Late last year, Albuquerque police’s lieutenants, commanders, civilian managers and executive staff were surveyed by GiANT Worldwide, a company that tries to improve leadership within organizations.
The groups of employees and officers rated their “overall team health” as a D, F, F, and C, respectively, according to the survey results, which were obtained by the Journal under an Inspection of Public Records Act request.
But Albuquerque Police Chief Gorden Eden said that instead of just surveying supervisors, the surveys were sent to all civilian and sworn employees.
Surveys were collected from 50 people who said they were on the “executive staff,” of which there are only eight high-ranking officers. Surveys also were collected from 136 “lieutenants.” The department has 23 officers at that rank, Eden said.
The chief said the survey also allowed people to vote multiple times.
“Even ‘American Idol’ doesn’t let you vote more than 10 times,” Eden said, referring to the singing competition TV show.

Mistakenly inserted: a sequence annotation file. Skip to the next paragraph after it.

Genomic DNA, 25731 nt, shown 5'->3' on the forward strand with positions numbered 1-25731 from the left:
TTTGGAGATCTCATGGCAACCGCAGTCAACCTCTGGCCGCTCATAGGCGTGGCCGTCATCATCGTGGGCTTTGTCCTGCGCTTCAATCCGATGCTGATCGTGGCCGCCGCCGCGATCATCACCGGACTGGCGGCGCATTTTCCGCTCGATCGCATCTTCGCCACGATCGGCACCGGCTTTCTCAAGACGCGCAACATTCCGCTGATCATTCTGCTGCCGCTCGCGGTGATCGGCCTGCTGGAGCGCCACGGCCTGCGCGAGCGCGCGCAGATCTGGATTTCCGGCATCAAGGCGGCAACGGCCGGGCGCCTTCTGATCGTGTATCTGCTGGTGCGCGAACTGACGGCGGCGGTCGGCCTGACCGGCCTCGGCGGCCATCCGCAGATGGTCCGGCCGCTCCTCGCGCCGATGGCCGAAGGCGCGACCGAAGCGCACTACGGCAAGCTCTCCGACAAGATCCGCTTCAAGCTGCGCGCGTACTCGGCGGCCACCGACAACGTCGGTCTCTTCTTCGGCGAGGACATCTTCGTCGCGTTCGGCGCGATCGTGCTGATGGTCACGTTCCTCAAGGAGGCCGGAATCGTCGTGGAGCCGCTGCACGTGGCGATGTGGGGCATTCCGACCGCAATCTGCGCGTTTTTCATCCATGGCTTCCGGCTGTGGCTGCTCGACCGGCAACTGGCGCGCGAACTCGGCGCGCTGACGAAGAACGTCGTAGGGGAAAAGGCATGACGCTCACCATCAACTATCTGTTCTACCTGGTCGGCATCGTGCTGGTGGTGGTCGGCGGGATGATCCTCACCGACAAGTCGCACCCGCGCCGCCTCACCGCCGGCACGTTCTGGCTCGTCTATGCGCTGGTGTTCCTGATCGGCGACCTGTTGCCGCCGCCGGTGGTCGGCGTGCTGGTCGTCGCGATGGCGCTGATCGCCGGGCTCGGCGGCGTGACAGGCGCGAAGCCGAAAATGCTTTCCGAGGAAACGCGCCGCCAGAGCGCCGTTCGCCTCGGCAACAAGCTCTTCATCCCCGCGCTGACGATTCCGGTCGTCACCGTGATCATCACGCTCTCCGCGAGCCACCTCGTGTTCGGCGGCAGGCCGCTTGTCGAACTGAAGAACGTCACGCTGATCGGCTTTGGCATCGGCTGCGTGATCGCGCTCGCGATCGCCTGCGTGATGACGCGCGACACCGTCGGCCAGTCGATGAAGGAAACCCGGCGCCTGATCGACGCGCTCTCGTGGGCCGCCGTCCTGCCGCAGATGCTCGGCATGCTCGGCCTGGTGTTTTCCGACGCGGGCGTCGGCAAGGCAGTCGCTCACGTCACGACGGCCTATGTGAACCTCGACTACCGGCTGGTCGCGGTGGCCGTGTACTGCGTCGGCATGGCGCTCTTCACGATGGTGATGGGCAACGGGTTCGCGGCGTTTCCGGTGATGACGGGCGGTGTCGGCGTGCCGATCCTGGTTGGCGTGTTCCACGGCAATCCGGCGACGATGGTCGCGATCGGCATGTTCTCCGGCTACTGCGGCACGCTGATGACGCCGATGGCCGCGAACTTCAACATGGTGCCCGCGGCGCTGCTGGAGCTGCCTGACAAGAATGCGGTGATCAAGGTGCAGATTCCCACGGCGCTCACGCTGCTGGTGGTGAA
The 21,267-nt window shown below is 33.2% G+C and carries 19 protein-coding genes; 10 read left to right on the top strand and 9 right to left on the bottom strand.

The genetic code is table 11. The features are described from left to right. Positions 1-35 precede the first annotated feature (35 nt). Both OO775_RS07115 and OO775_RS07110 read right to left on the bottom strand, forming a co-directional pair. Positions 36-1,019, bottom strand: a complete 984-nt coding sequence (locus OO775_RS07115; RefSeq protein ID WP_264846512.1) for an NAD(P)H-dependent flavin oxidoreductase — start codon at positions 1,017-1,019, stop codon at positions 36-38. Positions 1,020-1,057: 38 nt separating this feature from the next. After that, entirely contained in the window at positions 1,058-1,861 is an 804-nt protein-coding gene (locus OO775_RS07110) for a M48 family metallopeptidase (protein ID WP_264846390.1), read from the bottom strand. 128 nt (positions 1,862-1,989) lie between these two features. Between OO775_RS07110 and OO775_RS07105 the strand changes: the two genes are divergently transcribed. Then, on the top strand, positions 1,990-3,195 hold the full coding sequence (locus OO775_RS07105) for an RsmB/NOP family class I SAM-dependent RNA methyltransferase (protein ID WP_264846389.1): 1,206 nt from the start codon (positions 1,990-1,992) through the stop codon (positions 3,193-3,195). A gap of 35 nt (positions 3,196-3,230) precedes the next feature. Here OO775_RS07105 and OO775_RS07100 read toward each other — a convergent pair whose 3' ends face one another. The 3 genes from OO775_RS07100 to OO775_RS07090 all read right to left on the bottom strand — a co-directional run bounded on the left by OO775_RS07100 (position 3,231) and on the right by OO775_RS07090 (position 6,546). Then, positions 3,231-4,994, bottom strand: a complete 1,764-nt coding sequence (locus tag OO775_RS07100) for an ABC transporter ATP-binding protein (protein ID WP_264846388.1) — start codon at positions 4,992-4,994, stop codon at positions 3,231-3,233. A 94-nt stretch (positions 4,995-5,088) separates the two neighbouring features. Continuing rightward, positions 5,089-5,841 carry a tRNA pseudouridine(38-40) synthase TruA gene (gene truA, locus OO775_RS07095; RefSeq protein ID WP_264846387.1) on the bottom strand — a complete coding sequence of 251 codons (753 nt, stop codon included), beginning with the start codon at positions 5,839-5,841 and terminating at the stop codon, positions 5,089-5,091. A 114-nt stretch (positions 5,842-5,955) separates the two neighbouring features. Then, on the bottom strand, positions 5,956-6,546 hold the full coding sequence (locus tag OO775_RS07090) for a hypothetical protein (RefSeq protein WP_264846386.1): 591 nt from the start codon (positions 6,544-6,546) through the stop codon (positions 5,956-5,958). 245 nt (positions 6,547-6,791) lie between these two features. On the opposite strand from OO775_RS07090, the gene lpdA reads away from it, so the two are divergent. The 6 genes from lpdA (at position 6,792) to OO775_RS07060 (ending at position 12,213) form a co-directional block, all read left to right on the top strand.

The survey quizzed police officers and employees on a variety of topics, such as communication and synergy within the department. The voting was anonymous.
Though Eden said there’s reason to be skeptical of the survey for those reasons, GiANT officials said the police department’s results were on par with surveys taken at other organizations.
“As for encouragement, please understand the results we shared with you are not unlike the results we have seen in other organizations and agencies we work with,” Dan Huckins, a senior associate for the company, said in a letter to the police’s executive staff.
Huckins said the initial survey is meant to serve as a “baseline” so the company can gauge improvement over time.
Eden said the police are working with GiANT to try to bring leadership training to the department that is different than regular law enforcement supervisor training. He said leadership consulting provided by GiANT resembles training offered to business leaders.
Eden said it’s important for the department to provide its supervisors and leaders with different types of training as they try to implement a series of court-enforceable reforms, which are being implemented as a result of a U.S. Department of Justice investigation into Albuquerque police that found a pattern of excessive force.
“We’re just trying to crack a different egg,” Eden said.